The company has manufactured 135 gas and steam turbines in Egypt, with the capacity to produce 14.8 GW of electricity to the Egyptian electricity grid. This amount is enough to meet the demands of more than 14m homes, and we are ready to continue the urgent plan if there are governmental plans in this aspect.
What are your plans in the field of renewable energy in Egypt?
The Egyptian government’s plan is to increase the share of renewable energy to amount to 20% out of total electric energy used by 2020. This is an ambitious plan that we hope to take part in, especially in the field of electricity generation through wind turbines.
We are negotiating with the Ministry of Electricity to take part in these projects, whether in terms of providing technological, financing, or operational solutions, in addition to negotiations of other projects in the transportation sector.
What are the company’s investments in the Egyptian market?
We have been investing in the Egyptian market for almost 40 years. GE’s investments in the Egyptian market this year amount to $340m, $200m of which are for the establishment of a multi-modal manufacturing and training facility.
What are the company’s plans for the centre?
The centre will include production lines to manufacture turbines and the components of wind power plants. It will also include a place for training in order to improve the efficiency of the Egyptian market’s human resources in the areas of energy, health care, and information technology. Moreover, we plan to make it an export centre for the Middle East region.
The centre should be operational in 2017. GE is completing the final procedures to obtain a piece of land in the Suez Canal Area Development Project. The centre is expected to create 500 jobs over the next five years.
What are the results of GE’s partnership with Petrojet?
We established a strategic partnership with Petrojet in 2011, through which we have created a centre to manufacture oil pumps. It is the first time in the company’s history that these pumps manufactured outside the United States, and during the past five years, 1,000 units of oil pumps have been manufactured.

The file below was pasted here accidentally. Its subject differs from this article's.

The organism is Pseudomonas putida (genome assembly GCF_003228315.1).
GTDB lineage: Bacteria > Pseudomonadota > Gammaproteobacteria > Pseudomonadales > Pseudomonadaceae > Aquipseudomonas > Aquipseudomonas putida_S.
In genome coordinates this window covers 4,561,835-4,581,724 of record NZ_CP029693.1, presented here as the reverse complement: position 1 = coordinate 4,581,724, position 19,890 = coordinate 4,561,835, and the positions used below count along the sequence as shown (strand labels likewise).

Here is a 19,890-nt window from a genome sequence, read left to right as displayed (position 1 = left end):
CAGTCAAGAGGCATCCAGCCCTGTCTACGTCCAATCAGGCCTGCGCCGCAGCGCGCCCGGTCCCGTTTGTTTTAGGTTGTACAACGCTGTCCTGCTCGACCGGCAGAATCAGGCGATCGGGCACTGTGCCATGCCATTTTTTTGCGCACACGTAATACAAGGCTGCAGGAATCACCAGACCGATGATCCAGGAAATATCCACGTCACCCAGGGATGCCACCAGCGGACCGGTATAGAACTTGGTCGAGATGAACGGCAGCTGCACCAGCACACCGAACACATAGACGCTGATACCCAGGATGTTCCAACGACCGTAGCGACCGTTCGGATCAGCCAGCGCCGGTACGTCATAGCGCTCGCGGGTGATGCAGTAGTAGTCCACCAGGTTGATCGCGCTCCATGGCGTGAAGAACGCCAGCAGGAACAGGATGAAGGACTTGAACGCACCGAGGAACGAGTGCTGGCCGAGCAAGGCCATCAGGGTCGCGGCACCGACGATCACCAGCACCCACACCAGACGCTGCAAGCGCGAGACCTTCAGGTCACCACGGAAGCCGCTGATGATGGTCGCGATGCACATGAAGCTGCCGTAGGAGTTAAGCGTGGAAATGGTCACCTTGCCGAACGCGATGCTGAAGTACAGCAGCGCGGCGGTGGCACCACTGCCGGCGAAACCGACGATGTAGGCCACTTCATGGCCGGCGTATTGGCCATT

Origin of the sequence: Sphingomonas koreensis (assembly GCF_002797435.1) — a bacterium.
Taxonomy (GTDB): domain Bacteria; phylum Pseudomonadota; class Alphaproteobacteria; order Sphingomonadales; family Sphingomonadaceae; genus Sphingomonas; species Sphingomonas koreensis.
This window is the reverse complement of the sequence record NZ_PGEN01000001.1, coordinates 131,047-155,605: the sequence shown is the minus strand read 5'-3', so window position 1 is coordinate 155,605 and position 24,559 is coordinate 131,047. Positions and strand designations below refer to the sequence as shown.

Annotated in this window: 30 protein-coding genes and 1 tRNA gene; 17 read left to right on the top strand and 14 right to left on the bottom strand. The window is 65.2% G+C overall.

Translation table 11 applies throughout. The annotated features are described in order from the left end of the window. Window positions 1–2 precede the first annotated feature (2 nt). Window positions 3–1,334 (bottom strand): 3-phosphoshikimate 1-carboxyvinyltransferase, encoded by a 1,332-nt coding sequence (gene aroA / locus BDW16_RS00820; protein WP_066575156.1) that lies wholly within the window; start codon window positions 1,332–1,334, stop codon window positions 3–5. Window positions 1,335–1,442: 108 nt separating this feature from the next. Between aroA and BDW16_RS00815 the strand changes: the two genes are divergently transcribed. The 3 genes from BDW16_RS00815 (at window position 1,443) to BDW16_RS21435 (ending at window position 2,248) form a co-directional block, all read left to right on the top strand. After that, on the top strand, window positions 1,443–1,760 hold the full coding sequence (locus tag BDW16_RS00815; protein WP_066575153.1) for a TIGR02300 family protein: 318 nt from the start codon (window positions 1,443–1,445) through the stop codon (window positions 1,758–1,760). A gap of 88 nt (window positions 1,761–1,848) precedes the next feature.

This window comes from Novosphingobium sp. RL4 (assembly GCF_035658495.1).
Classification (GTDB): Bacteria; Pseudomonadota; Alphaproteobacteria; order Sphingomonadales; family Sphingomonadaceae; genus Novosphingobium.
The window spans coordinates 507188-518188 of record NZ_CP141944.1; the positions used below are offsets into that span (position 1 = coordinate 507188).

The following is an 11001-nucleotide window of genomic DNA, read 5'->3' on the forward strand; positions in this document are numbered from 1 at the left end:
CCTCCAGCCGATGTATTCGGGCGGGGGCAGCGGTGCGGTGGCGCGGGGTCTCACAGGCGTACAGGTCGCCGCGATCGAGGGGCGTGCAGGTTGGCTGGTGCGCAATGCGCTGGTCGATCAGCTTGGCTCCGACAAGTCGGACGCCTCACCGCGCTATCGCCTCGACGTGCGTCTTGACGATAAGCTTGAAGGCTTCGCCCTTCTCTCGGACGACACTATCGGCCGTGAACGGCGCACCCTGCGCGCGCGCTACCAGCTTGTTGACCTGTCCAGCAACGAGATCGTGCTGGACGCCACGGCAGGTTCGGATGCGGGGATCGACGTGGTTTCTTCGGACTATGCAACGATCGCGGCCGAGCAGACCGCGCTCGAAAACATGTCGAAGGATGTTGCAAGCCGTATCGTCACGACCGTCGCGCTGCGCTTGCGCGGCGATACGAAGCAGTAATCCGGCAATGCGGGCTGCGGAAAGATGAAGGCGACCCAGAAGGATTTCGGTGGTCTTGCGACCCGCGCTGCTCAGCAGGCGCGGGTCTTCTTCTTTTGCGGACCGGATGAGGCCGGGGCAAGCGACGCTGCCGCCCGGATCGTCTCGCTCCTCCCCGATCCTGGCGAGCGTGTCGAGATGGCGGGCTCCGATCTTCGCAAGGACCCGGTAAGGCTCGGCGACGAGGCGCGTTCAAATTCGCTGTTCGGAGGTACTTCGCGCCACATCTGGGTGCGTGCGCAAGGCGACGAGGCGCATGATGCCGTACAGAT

What is the size of the company in the region?
Our business size in the North East Africa region currently exceeds $10bn.
What new technologies will GE focus on?
We are currently working on implementing the ‘Internet of Things’ technology in our equipment through the installation of sensors linked to applications via the internet. This will enable the company to check up on equipment or turbines. Therefore, we can detect potential machine breakdowns before they occur, which helps to reduce breakdowns and guarantees that power plants will remain operational.
Recently, you announced your cooperation with the American University in Cairo. What type of cooperation is this?
We have concluded an agreement with AUC Venture Lab at the American University in Cairo, which aims to support entrepreneurs, mainly entrepreneurship incubator projects, with $100,000, and to help them turn their ideas into real solutions.
We plan to implement this kind of cooperation with other universities so that the largest possible number of young people can take advantage of our experience. We will focus on entrepreneurs working in the energy and electricity sectors.
Moreover, an agreement was signed with the Arab Academy for Science, Technology and Maritime Transport in 2010, through which the Dynamic Positioning Centre has been established to train sailors. This centre is one of only 12 centres in the world that are qualified by the Nautical Institute (NI).
The centre provides a five-day training course at the centre itself, instead of 30 days at sea. Through this cooperation, about 1,000 students have been trained so far.
Has the dollar crisis in the Egyptian market affected GE?
The crisis of providing dollars is temporary. We are not facing the same problems faced by other foreign companies operating in Egypt because we make our products ourselves abroad, so we have the ability to obtain grace periods for repayment.
However, we may face a delay in receiving our dues from the government bodies, especially as the government pays part of these dues in dollars.